The inner shaft 17 has outer and inner ends 45, 47. The outer end 45 is threaded 49 to receive the sanding pad 13 or a retaining nut 51 (see FIG. 3). Just inwardly of the threads is a flat disc portion 53 coupled to the inner shaft 17. The disc portion 53 rotates and moves with the inner shaft 17. The disc portion 53 acts as a stop upon which the accessory sanding pad 13 bears. Adjacent to the inward side of the disc portion 53 is a square nut 55, which is also coupled to the inner shaft so as to rotate therewith. The square nut 55 has a cylindrical portion machined on its inner end. The diameter of the cylindrical portion 57 is such that the outer retainer ring 23 is located around the cylindrical portion when the apparatus is assembled. Inwardly of the square nut 55, the inner shaft 17 is smooth for receiving the first and second bearings 19, 21. At the inner end 47 of the inner shaft is a circumferential groove 59 for receiving an inner retainer ring 61.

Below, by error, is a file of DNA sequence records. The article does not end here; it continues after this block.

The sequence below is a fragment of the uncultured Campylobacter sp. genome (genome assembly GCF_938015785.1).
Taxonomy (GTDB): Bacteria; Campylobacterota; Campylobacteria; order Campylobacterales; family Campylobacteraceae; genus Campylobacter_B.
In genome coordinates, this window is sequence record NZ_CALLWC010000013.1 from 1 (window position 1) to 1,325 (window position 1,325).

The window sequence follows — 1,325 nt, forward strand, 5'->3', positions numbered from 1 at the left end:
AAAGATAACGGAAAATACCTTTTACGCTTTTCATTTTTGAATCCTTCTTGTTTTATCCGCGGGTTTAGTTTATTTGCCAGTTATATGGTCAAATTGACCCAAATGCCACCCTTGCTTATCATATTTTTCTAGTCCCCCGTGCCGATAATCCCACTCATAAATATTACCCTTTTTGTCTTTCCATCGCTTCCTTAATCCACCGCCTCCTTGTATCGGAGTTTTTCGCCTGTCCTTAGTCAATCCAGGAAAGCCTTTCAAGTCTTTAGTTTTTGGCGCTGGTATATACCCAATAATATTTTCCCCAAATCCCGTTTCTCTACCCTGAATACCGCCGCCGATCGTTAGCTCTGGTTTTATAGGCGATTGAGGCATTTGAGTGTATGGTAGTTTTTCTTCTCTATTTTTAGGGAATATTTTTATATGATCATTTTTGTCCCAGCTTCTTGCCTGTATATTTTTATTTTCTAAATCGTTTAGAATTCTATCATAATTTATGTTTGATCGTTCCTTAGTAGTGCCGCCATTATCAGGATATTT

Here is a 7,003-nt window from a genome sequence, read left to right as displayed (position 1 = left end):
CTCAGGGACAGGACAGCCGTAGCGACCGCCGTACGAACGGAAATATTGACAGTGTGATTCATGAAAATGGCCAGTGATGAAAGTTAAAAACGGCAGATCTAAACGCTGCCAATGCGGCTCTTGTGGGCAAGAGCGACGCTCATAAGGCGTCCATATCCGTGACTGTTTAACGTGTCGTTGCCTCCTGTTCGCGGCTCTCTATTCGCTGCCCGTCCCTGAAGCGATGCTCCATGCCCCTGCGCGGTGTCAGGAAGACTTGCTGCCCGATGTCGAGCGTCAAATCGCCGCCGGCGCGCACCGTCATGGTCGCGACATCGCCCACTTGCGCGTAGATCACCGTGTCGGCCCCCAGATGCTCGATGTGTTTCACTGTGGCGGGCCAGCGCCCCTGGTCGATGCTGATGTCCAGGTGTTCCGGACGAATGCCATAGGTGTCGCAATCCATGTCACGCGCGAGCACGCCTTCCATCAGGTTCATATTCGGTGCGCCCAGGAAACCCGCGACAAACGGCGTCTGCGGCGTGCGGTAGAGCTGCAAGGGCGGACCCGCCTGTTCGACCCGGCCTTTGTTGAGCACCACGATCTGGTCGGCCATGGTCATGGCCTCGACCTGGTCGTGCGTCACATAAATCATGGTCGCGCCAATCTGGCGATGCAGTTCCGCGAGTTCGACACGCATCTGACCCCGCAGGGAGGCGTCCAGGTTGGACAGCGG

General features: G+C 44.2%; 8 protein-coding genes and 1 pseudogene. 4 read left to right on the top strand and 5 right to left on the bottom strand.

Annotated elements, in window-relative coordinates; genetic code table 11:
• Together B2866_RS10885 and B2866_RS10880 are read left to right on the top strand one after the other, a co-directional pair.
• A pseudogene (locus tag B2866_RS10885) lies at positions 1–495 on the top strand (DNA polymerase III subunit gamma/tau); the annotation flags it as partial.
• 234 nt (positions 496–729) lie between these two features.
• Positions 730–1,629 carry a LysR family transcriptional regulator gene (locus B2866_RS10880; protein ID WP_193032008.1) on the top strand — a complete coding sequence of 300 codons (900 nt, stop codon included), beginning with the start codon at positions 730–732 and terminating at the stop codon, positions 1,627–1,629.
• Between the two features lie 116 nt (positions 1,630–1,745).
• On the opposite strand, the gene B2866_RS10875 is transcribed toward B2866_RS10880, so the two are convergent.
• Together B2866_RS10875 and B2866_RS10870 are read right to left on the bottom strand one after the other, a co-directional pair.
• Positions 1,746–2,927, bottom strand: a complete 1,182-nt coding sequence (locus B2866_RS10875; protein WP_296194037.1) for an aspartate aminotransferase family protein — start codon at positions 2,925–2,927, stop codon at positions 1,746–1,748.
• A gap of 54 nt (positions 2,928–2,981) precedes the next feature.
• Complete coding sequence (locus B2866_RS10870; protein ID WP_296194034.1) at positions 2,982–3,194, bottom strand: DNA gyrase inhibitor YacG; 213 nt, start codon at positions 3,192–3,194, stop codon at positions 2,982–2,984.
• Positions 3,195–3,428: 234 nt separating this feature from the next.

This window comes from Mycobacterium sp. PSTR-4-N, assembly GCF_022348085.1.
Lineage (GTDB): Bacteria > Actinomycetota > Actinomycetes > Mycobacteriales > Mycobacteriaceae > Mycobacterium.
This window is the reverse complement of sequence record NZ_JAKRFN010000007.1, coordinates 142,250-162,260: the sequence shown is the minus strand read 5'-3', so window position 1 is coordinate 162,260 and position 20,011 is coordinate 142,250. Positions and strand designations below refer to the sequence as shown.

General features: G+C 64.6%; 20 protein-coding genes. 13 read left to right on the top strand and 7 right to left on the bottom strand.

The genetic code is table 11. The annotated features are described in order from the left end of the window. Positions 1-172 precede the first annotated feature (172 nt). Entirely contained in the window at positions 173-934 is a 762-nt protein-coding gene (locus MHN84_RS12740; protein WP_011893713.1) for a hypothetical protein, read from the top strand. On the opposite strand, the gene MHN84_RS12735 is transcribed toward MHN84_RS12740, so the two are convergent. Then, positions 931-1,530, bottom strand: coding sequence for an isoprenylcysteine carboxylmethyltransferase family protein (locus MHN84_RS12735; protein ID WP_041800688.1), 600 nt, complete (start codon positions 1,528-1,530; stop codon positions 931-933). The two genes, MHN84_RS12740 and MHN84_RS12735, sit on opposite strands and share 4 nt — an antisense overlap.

The first and second bearings 19, 21 are conventional. They are generally cylindrical and are of the sealed bearing type.
The sanding pad 13 is also conventional. The sanding pad 13 has a mounting portion 63 with a threaded bore 65 for coupling onto the inner shaft outer end 45. The pad 13 also has a base portion 67 with a flat surface 69 that is circular in shape. Sandpaper 71 is located on this flat surface 69 and is retained with an adhesive. The base portion 67 is typically made of an elastomeric compound such as rubber.
To assemble the various components of the apparatus 11, the outer retainer ring 23 is located on the cylindrical portion 57 of the inner shaft 17. Then, the two bearings 19, 21 are located on the inner shaft 17 at a position between the cylindrical portion 57 and the cirumferential groove 59. The bearings 19, 21 are retained on the inner shaft by the inner retaining ring 61, which is installed into the groove 59.